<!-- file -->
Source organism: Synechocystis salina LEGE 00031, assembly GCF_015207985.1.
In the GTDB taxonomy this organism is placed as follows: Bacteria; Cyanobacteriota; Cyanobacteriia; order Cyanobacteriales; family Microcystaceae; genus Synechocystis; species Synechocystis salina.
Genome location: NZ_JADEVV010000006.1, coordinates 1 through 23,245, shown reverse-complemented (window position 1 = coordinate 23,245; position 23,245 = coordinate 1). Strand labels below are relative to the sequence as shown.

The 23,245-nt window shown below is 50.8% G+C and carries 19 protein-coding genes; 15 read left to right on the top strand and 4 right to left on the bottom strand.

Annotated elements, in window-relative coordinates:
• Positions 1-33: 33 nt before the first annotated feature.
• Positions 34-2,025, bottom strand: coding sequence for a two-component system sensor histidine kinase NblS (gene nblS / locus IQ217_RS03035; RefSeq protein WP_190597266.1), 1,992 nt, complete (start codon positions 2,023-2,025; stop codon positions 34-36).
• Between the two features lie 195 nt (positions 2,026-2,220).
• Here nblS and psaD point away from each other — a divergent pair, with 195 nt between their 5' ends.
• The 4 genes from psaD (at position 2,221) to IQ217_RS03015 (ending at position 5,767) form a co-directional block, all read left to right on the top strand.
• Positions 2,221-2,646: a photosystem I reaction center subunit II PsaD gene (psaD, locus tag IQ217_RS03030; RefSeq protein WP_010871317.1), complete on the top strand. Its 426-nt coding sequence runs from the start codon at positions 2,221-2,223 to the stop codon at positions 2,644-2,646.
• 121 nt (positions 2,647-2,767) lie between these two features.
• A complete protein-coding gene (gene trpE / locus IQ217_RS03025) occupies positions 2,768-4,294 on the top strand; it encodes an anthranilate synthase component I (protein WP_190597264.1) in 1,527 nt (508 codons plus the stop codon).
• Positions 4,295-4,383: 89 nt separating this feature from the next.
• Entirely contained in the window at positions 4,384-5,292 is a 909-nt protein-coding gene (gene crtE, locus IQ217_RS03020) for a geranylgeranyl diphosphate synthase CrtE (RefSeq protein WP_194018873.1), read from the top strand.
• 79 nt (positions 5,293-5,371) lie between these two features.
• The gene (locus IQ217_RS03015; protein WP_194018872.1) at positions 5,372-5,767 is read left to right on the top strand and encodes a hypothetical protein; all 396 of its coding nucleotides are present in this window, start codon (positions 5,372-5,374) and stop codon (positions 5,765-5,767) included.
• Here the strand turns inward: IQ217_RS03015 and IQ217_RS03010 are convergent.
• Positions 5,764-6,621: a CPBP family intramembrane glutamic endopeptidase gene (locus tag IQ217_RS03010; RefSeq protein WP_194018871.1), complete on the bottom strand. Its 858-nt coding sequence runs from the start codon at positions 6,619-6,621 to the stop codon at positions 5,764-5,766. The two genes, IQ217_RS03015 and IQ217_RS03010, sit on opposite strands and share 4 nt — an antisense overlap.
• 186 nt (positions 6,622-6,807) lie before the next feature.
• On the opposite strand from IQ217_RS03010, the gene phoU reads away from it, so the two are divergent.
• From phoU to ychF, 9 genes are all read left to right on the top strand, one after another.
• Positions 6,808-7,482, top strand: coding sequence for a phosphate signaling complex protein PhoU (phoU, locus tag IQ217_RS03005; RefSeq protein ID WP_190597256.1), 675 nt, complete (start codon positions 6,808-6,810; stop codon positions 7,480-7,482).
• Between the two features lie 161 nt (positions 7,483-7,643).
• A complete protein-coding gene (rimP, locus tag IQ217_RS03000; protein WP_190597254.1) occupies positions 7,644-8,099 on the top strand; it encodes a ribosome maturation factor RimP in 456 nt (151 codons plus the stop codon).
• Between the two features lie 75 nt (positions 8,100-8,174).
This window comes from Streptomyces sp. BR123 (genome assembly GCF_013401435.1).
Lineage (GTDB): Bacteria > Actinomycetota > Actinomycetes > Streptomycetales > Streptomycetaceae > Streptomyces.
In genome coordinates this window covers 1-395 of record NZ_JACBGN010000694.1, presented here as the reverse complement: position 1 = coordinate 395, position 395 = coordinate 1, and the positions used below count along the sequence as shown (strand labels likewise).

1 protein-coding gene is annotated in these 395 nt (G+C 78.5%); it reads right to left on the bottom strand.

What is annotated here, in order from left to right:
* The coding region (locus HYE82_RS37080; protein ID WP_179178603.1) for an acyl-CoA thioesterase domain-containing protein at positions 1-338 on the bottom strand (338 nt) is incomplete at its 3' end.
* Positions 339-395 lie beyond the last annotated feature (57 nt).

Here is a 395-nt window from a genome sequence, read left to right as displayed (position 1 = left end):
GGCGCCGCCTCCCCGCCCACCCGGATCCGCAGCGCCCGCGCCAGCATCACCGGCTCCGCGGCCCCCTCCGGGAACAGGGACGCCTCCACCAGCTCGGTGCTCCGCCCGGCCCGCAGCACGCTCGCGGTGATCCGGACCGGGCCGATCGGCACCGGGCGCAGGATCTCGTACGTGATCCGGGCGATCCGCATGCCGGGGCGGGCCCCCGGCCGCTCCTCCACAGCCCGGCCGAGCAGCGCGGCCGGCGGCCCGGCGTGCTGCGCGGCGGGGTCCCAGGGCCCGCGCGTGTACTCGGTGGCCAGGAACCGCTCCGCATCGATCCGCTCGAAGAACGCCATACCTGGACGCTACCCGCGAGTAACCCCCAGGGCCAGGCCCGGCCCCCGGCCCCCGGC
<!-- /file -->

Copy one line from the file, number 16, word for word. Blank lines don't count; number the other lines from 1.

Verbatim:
• 79 nt (positions 5,293-5,371) lie between these two features.